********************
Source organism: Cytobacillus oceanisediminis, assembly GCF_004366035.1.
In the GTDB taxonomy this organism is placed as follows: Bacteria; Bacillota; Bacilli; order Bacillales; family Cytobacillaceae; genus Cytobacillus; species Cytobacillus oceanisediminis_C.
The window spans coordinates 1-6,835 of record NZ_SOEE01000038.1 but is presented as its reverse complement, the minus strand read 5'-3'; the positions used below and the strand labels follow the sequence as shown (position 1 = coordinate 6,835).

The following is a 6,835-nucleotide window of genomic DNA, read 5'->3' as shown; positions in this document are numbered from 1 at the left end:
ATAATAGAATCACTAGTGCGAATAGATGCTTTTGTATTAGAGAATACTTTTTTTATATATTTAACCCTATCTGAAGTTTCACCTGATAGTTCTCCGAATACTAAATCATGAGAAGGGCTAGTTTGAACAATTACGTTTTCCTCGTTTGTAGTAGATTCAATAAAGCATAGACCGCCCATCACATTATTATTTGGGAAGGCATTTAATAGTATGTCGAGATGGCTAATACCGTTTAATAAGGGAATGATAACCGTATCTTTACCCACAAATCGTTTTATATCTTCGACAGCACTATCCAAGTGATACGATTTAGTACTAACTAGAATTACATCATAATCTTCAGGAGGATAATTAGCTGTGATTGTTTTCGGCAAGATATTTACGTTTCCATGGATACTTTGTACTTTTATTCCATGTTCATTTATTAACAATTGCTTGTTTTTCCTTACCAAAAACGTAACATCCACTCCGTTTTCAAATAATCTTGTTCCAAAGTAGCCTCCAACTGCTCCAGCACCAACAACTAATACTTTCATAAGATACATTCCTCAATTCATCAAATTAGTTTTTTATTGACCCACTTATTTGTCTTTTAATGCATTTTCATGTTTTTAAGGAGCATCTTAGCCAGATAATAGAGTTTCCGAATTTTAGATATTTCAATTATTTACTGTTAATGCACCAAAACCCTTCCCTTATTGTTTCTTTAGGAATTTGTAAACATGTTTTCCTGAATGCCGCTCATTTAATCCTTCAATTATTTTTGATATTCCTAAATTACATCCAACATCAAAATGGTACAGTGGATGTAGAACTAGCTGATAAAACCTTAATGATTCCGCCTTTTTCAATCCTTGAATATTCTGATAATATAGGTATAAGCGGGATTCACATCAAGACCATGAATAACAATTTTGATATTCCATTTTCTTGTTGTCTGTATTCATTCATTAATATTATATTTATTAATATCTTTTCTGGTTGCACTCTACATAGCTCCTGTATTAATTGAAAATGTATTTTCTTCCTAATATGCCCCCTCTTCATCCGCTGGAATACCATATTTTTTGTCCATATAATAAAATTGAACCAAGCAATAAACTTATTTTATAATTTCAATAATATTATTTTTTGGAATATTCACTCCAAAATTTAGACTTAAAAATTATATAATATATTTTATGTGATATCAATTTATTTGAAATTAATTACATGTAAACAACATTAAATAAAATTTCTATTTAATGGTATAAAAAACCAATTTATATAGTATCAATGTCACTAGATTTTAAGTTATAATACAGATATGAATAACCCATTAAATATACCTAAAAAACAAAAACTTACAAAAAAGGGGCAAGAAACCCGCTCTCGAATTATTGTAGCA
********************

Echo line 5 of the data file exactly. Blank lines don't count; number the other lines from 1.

ATAATAGAATCACTAGTGCGAATAGATGCTTTTGTATTAGAGAATACTTTTTTTATATATTTAACCCTATCTGAAGTTTCACCTGATAGTTCTCCGAATACTAAATCATGAGAAGGGCTAGTTTGAACAATTACGTTTTCCTCGTTTGTAGTAGATTCAATAAAGCATAGACCGCCCATCACATTATTATTTGGGAAGGCATTTAATAGTATGTCGAGATGGCTAATACCGTTTAATAAGGGAATGATAACCGTATCTTTACCCACAAATCGTTTTATATCTTCGACAGCACTATCCAAGTGATACGATTTAGTACTAACTAGAATTACATCATAATCTTCAGGAGGATAATTAGCTGTGATTGTTTTCGGCAAGATATTTACGTTTCCATGGATACTTTGTACTTTTATTCCATGTTCATTTATTAACAATTGCTTGTTTTTCCTTACCAAAAACGTAACATCCACTCCGTTTTCAAATAATCTTGTTCCAAAGTAGCCTCCAACTGCTCCAGCACCAACAACTAATACTTTCATAAGATACATTCCTCAATTCATCAAATTAGTTTTTTATTGACCCACTTATTTGTCTTTTAATGCATTTTCATGTTTTTAAGGAGCATCTTAGCCAGATAATAGAGTTTCCGAATTTTAGATATTTCAATTATTTACTGTTAATGCACCAAAACCCTTCCCTTATTGTTTCTTTAGGAATTTGTAAACATGTTTTCCTGAATGCCGCTCATTTAATCCTTCAATTATTTTTGATATTCCTAAATTACATCCAACATCAAAATGGTACAGTGGATGTAGAACTAGCTGATAAAACCTTAATGATTCCGCCTTTTTCAATCCTTGAATATTCTGATAATATAGGTATAAGCGGGATTCACATCAAGACCATGAATAACAATTTTGATATTCCATTTTCTTGTTGTCTGTATTCATTCATTAATATTATATTTATTAATATCTTTTCTGGTTGCACTCTACATAGCTCCTGTATTAATTGAAAATGTATTTTCTTCCTAATATGCCCCCTCTTCATCCGCTGGAATACCATATTTTTTGTCCATATAATAAAATTGAACCAAGCAATAAACTTATTTTATAATTTCAATAATATTATTTTTTGGAATATTCACTCCAAAATTTAGACTTAAAAATTATATAATATATTTTATGTGATATCAATTTATTTGAAATTAATTACATGTAAACAACATTAAATAAAATTTCTATTTAATGGTATAAAAAACCAATTTATATAGTATCAATGTCACTAGATTTTAAGTTATAATACAGATATGAATAACCCATTAAATATACCTAAAAAACAAAAACTTACAAAAAAGGGGCAAGAAACCCGCTCTCGAATTATTGTAGCA